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Viewing a Specific Person As Contaminated

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I have become rather troubled with my inability not to see my father as “contaminated”, for lack of a better term. I can’t prepare my meals when he is in the kitchen or drink beverages he stands near for fear he’s breathed near them. I can recall not being able to eat any food he even stood near from adolescence, which meant left-overs or seconds were a no. I can’t enter a room he’s been in without spraying an air freshener and I’ve not sat upon the couch for this very same reason. The thought of using the same utensils, regardless of how thoroughly it’s been washed, is absolutely revolting. If I know he’s used it, I cannot. I feel bad, as it must be heartbreaking for your own child to treat you like some sort of plague-victim, but I can’t help it. I have an extreme dislike of human smell, breath, saliva, and mouths in general-I can’t even watch scenes which incorporate close ups without feeling the need to not breathe or expel the air (exhale forcefully) contaminated by the screen-but it is at its extreme with him. I know it probably has something to do with our rather rocky relationship and the fact that, having grown up around him, I’m privy to his poor hygiene practices. As I’ve stated prior, I’ve felt this way from early adolescence, so perhaps these aspects aggravated an already-existent, admittedly irrational, hatred of the human mouth. I know he gets offended, as he should, but I can’t help it. What on earth should I do? Is there any way I can wean myself off of these irrational precautions without making myself overly uncomfortable? Thank you in advance.

Viewing a Specific Person As Contaminated

Answered by on -

A.

You asked if there was any way to wean yourself from your irrational precautions without making yourself overly uncomfortable. The answer is no. That’s precisely why you engage in these precautions, to avoid feeling uncomfortable.

Something about your father, makes you feel very uncomfortable which is why you react the way you do. You engage in these rituals as a way to avoid feeling uncomfortable. Changing your behavior toward your father will be very uncomfortable at first. Eventually it won’t but in order to change you will have to tolerate being uncomfortable.

Some anxiety disorders, develop because people are not willing to tolerate unpleasant feelings. It’s a form of avoidance. They engage in behaviors that bring them comfort but ultimately they can become trapped into performing unnecessary rituals that do more harm than good.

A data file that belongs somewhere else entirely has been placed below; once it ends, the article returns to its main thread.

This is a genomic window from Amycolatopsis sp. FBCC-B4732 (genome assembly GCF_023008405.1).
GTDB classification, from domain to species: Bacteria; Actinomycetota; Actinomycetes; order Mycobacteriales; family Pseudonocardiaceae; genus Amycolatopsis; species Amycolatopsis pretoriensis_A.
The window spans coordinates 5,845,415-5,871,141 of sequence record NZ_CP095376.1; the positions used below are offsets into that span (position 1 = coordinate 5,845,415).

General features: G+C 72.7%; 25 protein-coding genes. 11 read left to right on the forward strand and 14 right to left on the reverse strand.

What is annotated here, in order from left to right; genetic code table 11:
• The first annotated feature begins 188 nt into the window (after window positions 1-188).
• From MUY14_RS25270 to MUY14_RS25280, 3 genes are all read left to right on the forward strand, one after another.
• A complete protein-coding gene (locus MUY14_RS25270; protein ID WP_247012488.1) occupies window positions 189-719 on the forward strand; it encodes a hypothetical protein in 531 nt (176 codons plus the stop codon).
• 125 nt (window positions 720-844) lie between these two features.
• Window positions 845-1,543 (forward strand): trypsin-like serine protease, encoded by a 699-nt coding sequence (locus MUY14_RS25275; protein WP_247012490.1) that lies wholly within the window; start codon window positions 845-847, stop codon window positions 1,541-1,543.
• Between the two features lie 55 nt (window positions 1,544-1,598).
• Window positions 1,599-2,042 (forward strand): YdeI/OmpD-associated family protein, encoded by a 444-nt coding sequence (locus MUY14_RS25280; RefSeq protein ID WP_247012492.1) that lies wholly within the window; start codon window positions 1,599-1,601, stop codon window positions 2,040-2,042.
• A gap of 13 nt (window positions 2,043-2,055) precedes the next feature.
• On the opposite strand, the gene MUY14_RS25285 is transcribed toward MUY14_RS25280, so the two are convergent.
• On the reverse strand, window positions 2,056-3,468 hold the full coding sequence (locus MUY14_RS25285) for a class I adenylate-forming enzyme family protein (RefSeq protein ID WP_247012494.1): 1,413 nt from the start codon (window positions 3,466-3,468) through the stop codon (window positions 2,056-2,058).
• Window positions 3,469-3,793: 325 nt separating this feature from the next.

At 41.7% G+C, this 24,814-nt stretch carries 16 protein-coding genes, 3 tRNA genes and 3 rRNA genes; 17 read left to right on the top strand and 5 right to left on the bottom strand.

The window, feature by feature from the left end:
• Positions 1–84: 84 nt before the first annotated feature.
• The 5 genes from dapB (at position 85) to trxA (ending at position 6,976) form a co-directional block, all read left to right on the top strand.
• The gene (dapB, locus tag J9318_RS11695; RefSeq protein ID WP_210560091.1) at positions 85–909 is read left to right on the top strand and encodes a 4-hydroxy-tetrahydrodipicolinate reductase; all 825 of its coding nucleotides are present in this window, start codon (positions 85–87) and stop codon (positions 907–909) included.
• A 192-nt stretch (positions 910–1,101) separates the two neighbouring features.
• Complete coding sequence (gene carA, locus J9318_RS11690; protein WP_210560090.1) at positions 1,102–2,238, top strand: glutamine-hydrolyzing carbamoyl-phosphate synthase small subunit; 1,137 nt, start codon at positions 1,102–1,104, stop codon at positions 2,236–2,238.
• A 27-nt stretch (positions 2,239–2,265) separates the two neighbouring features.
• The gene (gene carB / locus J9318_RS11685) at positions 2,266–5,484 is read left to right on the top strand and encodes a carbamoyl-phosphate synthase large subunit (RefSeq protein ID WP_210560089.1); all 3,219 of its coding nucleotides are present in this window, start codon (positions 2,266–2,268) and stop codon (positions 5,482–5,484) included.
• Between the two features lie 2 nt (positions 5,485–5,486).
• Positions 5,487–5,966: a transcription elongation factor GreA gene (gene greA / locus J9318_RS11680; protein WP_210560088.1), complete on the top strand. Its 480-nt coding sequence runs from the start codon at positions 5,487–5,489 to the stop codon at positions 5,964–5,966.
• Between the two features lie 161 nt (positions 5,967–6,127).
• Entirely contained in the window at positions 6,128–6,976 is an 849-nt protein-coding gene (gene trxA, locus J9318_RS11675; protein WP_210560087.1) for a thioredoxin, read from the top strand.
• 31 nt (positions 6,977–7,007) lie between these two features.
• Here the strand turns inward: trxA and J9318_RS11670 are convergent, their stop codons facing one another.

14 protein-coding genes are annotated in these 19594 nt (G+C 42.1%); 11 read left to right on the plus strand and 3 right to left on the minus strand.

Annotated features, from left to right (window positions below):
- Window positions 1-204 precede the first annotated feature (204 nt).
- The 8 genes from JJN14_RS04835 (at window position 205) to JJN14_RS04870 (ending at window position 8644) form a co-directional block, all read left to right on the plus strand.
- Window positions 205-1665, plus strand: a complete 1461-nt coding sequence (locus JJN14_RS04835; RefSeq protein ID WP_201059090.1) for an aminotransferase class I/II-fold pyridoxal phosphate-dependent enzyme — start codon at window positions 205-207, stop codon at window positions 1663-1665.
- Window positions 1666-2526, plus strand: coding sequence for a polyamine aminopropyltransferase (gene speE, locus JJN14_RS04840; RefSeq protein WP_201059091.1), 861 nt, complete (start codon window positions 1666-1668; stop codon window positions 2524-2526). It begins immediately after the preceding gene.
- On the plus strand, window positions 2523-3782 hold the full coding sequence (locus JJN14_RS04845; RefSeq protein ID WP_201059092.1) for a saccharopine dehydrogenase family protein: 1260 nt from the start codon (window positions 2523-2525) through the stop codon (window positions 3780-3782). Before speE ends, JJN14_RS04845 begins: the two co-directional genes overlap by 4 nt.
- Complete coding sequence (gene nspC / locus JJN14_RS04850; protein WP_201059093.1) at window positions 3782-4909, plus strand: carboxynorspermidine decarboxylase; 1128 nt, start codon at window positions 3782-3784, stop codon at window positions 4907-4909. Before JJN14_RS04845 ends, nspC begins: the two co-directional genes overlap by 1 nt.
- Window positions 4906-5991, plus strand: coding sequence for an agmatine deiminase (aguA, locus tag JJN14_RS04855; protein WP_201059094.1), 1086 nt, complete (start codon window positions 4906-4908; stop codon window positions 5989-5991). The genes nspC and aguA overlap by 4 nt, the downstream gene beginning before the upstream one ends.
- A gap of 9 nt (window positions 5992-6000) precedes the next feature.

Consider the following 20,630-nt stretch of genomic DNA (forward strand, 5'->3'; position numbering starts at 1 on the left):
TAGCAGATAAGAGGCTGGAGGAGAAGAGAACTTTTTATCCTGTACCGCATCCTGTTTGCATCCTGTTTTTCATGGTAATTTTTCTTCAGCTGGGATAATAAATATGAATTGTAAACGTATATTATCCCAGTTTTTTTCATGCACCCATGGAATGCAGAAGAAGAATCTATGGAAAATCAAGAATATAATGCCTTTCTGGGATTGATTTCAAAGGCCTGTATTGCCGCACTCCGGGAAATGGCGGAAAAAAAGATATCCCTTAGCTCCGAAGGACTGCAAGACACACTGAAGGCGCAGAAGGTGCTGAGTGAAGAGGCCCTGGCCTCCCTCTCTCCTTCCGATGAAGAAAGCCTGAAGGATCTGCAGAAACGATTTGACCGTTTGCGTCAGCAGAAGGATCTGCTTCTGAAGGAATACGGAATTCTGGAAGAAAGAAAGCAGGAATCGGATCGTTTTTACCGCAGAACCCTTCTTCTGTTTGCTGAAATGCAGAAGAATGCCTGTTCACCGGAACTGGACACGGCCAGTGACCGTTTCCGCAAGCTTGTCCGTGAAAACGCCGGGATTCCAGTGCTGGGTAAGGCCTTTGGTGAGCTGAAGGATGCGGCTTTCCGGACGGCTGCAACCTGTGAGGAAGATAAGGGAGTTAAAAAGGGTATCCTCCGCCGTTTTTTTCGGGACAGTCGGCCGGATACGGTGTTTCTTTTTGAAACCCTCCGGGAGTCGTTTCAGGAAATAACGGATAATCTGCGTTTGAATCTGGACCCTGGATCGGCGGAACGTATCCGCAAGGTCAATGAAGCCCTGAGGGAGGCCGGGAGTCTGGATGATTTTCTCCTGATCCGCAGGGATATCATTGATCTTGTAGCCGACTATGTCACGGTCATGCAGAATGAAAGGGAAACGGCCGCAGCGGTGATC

It was the opinion of M. Scott Peck, author of The Road Less Traveled, that when it comes to problems, most people will do virtually anything to avoid dealing with them. He said that we attempt to avoid them rather than suffer through them. It was his contention that “this tendency to avoid problems and the emotional suffering inherent in them is the primary basis of all human mental illness…” He quotes the famous psychiatrist, Dr. Carl Jung, who said that “neurosis is always a substitute for legitimate suffering.”

You should deal with this problem, head on, in therapy. It would help you make changes to your behavior as well as correct your irrational thoughts. It could be instrumental in bringing about the change you seek. Please take care.

Dr. Kristina Randle

Viewing a Specific Person As Contaminated

Kristina Randle, Ph.D., LCSW

Kristina Randle, Ph.D., LCSW is a licensed psychotherapist and Assistant Professor of Social Work and Forensics with extensive experience in the field of mental health. She works in private practice with adults, adolescents and families. Kristina has worked in a large array of settings including community mental health, college counseling and university research centers.

APA Reference
Randle, K. (2018). Viewing a Specific Person As Contaminated. Psych Central. Retrieved on November 20, 2019, from https://psychcentral.com/ask-the-therapist/2015/06/24/viewing-a-specific-person-as-contaminated/
Scientifically Reviewed
Last updated: 8 May 2018 (Originally: 24 Jun 2015)
Last reviewed: By a member of our scientific advisory board on 8 May 2018
Published on Psych Central.com. All rights reserved.